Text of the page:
Email marketing starts to get powerful when you can tie specific sales (or donations) back to an email campaign. If you know that those two hours you spent putting together an email resulted in $5,000 in donations for your organization’s fundraising appeal, the return on investment becomes crystal clear.
Depending on your level of skill and the time you have available, some professional help might come in handy here. Most ESPs offer features that will allow you to tie data about how users interact with your email with your website’s ecommerce store or donation page, linking specific emails with transactions or other actions on your website.
Focus on Email Design
If you’re working with a professional, you may also want to spend some time on the design of your emails, and ensuring that they are optimized for display on a variety of devices (from desktop computers to smartphones) and email clients (from Outlook, to GMail, to Apple Mail). Designing emails that perform well across platforms is a specific skill set, and while most ESPs try to ease the pain by providing a wealth of templates, it can be hard to know if your email is performing as well as it could.
A/B Testing Your Email
Your ESP may also allow you to conduct “split” or “A/B” testing, where you create two or more variations of the same email – perhaps with different subject lines or design features – and send them to segments of your subscriber list to see which performs better. Testing your email is a crucial part of understanding whether the design and content choices you are making are the right ones, and a good email marketing program will always involve some degree of trial and error. You know your audience, so you can probably make an educated guess at the type of design and content that will resonate with them. But A/B testing allows you to assess whether your intuition and assumptions hold true in the real world.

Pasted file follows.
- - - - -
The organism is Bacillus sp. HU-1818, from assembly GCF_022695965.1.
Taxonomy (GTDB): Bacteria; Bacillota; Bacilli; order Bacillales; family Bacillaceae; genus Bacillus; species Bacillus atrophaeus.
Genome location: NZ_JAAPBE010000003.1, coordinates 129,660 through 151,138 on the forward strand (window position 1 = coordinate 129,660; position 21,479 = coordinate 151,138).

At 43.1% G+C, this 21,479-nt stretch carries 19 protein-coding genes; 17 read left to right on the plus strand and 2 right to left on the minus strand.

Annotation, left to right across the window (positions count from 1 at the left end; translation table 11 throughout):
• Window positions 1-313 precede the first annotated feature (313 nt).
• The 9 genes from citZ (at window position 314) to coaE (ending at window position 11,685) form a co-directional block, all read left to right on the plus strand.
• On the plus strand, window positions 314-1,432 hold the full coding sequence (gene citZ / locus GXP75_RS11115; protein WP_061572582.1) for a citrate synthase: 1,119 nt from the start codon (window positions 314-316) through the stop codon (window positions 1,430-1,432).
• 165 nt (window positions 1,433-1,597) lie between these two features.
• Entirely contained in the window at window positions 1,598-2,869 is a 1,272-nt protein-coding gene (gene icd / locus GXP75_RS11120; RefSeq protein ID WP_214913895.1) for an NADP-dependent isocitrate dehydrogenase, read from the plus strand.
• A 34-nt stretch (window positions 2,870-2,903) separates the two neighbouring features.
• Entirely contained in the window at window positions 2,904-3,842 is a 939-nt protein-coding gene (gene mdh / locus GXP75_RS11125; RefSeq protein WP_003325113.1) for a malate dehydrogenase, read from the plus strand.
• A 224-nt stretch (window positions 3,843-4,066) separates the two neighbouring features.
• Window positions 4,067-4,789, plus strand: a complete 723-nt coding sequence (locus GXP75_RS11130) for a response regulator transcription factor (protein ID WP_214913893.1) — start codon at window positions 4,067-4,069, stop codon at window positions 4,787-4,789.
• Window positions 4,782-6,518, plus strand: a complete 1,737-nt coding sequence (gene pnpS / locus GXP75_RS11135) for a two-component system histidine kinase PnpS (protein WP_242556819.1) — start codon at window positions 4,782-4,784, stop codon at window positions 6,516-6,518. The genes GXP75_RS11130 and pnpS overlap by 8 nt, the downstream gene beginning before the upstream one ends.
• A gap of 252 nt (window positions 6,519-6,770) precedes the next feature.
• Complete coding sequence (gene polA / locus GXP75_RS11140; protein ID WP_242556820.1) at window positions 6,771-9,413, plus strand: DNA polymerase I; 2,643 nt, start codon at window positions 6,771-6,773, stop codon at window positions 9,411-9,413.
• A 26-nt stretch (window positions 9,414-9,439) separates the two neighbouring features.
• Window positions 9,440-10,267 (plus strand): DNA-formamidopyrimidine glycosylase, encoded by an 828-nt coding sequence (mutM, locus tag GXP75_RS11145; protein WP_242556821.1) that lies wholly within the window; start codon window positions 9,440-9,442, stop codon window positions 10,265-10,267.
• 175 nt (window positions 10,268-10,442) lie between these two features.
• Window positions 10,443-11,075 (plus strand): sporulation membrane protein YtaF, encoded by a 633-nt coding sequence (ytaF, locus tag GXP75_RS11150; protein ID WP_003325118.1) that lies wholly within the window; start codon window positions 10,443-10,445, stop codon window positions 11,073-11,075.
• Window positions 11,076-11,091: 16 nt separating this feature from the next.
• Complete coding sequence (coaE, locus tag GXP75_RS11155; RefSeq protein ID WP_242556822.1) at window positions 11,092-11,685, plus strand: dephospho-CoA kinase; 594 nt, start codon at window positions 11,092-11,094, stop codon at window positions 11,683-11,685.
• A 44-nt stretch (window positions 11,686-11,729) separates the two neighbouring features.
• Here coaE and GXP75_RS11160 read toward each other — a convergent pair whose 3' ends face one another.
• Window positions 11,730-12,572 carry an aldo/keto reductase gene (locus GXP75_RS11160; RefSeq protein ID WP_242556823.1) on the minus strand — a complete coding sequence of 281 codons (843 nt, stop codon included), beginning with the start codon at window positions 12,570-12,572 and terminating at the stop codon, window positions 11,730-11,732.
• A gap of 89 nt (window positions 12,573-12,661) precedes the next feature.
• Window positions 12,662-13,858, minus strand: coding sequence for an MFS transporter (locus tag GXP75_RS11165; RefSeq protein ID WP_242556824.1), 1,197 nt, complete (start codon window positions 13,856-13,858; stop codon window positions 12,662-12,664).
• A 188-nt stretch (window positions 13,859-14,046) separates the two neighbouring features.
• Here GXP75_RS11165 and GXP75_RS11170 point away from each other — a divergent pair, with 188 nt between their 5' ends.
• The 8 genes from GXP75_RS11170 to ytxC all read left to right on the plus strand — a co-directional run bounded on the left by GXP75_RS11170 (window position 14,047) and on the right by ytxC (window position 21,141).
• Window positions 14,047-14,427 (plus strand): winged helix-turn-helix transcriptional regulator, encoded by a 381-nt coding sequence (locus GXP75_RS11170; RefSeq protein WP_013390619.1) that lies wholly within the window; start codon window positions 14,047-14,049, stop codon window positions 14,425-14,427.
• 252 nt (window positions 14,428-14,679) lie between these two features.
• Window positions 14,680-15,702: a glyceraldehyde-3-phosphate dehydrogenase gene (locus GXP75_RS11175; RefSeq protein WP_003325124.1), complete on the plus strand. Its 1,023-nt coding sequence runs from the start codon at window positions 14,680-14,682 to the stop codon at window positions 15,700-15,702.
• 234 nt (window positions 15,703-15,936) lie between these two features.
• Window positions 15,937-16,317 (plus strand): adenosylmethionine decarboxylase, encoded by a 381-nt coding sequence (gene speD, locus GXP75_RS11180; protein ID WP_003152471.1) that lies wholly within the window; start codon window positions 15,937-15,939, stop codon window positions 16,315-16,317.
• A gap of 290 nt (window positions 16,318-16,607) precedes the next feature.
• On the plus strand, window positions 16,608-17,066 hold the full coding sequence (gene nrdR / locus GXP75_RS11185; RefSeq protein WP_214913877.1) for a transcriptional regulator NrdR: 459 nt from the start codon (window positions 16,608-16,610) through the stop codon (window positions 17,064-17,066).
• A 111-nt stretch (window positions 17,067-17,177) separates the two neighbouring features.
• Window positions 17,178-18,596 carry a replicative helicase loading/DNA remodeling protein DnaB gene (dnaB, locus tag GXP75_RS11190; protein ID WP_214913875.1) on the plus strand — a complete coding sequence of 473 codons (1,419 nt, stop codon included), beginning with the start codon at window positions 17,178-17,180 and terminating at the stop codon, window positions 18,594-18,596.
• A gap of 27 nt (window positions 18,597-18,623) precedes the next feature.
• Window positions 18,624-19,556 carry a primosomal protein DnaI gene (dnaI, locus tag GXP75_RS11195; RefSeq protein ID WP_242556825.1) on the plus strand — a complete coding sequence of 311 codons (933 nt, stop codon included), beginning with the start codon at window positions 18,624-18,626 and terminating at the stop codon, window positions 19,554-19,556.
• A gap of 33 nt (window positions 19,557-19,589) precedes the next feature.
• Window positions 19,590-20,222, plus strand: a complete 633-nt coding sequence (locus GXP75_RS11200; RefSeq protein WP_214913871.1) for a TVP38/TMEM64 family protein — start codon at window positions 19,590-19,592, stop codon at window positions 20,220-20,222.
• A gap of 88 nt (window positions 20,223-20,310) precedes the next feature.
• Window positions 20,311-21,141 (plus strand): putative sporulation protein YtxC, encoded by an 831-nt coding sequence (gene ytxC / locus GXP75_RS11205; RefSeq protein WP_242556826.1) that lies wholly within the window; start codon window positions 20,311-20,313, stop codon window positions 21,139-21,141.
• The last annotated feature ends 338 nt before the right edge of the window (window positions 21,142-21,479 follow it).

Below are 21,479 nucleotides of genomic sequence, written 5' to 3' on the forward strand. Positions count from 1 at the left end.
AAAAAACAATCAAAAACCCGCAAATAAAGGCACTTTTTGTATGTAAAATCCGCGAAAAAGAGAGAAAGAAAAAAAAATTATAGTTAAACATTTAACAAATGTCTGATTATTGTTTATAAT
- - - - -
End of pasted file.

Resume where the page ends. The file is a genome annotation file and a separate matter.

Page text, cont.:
Go Pro: Embrace Email Automation and Drip Content
The beauty of modern email platforms is that they place sophisticated marketing tools for email automation within everyone’s reach. Beyond the simple weekly or monthly newsletter, the power of your email list really becomes apparent when you integrate email automation into your business or organization’s workflow.
The most simple example of email automation is setting up the automatic “welcome” email that arrives when someone new joins your list. Your ESP likely places some default copy in there, but this is your first opportunity to interact with someone who has just given you that coveted permission to email them directly. Make the most of it!
Email automation can do more, though. Most ESPs offer some form of automated or “dripped” content, a process whereby a prewritten set of emails are delivered to subscribers over a specific period of time, triggered by a certain event. Here are a couple of examples:
- A Welcome Series: new users receive a series of three emails spread out over the course of a week after they first sign up. Each email might highlight a different product you offer, or a new opportunity to engage with your business. In this case, the trigger is the subscriber completing the sign-up form.
- Purchase Follow-up Series: after a customer makes a purchase, they probably already receive an order confirmation email, and hopefully another email when their order ships. Keep the good feelings rolling with a follow-up email timed to arrive a day or two after the order has been delivered asking for an online review, or post on social media. If it’s the kind of product that comes with instructions, drip out a couple of emails offering tips on how to get best use out of the product.
Tip: since drip campaigns often involve receiving several emails in a relatively short period of time, make clear to the recipients which emails are part of a specific series, and which are just your regular, less frequent newsletter. This will help avoid recipients thinking that you plan to email them every day for the rest of time!
Here are a few links to some great email marketing resources that will help get you started.
- Getting Started with Email Marketing (Campaign Monitor)
- Ebook: Introduction to Email Marketing (Hubspot)
- The Ultimate Guide to Email Marketing (Zapier)
If you’re interested in talking more about developing your email marketing program, shoot me an email and we can talk.